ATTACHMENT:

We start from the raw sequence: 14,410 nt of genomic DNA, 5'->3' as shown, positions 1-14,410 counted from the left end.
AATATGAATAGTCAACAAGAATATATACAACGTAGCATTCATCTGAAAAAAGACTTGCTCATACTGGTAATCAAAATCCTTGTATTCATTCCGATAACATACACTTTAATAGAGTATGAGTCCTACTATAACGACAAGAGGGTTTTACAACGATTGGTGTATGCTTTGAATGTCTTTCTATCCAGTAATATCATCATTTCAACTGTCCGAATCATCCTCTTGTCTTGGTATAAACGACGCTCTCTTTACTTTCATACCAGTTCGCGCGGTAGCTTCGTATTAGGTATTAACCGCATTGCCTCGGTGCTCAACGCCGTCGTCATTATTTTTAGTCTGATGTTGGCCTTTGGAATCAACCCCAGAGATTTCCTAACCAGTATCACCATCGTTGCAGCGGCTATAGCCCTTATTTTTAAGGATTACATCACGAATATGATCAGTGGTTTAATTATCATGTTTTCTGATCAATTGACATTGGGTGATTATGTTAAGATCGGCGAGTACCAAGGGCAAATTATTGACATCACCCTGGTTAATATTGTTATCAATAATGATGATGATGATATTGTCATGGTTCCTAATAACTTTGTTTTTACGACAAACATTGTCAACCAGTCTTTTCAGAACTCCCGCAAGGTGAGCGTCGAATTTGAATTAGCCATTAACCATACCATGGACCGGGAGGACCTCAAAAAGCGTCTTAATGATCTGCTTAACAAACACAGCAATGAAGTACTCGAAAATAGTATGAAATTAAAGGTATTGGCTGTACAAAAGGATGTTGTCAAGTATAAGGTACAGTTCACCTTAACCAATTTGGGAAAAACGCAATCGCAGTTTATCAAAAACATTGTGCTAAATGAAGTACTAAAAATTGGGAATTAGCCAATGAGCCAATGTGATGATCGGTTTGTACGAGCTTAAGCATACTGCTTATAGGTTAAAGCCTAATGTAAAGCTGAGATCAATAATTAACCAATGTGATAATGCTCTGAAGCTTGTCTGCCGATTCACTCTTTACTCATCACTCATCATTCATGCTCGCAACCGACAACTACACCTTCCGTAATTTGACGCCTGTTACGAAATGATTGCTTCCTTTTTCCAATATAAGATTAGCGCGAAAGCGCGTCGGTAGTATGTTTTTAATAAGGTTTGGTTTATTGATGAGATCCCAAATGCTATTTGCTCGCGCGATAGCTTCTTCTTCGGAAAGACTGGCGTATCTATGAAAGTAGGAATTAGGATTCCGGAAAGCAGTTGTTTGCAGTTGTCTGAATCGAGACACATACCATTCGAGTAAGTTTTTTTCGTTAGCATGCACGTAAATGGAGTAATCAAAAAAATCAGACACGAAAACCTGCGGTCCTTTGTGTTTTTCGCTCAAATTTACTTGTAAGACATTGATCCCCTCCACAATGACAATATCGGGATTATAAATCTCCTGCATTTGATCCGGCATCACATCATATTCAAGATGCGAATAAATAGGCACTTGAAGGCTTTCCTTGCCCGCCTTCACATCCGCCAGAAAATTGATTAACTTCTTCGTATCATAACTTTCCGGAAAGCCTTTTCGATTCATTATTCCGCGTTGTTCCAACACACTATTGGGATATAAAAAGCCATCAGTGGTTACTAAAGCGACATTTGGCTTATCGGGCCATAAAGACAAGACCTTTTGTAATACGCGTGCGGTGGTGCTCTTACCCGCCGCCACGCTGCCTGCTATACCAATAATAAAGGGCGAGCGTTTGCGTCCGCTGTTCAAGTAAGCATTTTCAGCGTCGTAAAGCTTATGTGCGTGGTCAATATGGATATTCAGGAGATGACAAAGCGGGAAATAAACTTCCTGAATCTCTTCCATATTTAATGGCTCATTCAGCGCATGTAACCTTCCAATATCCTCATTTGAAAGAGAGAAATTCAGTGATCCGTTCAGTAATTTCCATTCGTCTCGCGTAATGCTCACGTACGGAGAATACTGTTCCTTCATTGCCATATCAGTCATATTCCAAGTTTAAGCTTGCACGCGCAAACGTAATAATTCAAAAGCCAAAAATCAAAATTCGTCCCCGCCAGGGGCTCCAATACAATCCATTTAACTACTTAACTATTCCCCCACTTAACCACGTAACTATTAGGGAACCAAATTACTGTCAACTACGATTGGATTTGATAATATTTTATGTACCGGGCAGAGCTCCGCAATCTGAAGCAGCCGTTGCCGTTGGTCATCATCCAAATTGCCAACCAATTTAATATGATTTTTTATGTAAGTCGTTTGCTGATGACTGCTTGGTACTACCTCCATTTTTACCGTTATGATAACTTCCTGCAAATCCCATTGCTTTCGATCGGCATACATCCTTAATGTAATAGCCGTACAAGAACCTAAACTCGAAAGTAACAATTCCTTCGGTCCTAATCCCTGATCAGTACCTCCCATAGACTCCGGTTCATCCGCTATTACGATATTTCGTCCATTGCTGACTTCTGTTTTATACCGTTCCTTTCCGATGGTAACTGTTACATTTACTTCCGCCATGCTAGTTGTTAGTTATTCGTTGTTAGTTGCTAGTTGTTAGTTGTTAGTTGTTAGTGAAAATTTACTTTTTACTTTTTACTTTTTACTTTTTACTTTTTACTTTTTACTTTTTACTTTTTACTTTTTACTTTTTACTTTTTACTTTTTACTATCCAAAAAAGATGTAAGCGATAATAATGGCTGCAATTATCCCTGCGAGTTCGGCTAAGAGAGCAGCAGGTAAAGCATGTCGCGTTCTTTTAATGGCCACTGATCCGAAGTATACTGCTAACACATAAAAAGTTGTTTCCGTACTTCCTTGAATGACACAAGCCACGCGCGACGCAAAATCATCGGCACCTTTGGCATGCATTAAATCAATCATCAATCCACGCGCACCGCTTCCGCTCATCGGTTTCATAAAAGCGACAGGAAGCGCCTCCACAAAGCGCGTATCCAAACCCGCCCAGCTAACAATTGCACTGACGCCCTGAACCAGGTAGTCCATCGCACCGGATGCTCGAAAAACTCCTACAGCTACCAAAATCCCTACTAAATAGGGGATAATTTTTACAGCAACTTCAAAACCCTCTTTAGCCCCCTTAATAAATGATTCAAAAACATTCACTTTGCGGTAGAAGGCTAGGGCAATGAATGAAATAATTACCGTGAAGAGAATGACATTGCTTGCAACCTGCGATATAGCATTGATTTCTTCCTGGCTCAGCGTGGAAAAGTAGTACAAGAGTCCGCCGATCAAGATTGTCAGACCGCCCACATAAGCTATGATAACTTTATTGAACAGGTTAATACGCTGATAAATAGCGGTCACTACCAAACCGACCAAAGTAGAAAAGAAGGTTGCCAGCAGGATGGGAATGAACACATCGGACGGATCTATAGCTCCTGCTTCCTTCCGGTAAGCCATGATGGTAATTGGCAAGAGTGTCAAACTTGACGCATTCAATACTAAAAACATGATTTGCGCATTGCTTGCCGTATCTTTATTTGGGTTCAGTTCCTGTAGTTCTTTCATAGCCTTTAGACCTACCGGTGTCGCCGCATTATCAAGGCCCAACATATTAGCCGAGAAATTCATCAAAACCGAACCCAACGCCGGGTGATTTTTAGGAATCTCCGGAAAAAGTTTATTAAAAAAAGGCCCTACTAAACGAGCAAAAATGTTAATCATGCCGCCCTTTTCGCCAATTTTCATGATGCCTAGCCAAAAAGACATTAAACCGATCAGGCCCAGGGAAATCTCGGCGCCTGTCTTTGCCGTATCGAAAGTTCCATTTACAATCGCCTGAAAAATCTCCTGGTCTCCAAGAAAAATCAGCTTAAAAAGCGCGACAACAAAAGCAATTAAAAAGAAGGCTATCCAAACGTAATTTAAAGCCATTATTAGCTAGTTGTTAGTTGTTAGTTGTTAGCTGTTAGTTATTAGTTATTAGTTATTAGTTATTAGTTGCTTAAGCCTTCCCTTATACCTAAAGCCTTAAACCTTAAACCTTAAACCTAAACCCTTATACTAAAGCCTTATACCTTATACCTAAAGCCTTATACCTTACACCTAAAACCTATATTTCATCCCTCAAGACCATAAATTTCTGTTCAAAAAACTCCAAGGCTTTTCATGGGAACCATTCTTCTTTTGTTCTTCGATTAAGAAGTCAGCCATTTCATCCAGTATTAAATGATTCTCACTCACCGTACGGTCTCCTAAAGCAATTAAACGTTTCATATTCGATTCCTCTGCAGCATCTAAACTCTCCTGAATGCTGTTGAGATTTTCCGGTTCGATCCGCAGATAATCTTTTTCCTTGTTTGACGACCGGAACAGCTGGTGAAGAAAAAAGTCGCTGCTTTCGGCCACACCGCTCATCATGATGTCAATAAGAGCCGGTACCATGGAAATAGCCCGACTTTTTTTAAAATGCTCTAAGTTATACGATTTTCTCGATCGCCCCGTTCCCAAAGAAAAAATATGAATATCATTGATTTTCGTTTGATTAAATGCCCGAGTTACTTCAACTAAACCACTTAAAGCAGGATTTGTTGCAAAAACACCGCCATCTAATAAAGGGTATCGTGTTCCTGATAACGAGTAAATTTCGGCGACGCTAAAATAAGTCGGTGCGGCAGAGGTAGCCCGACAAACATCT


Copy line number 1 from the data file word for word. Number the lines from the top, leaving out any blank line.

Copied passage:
We start from the raw sequence: 14,410 nt of genomic DNA, 5'->3' as shown, positions 1-14,410 counted from the left end.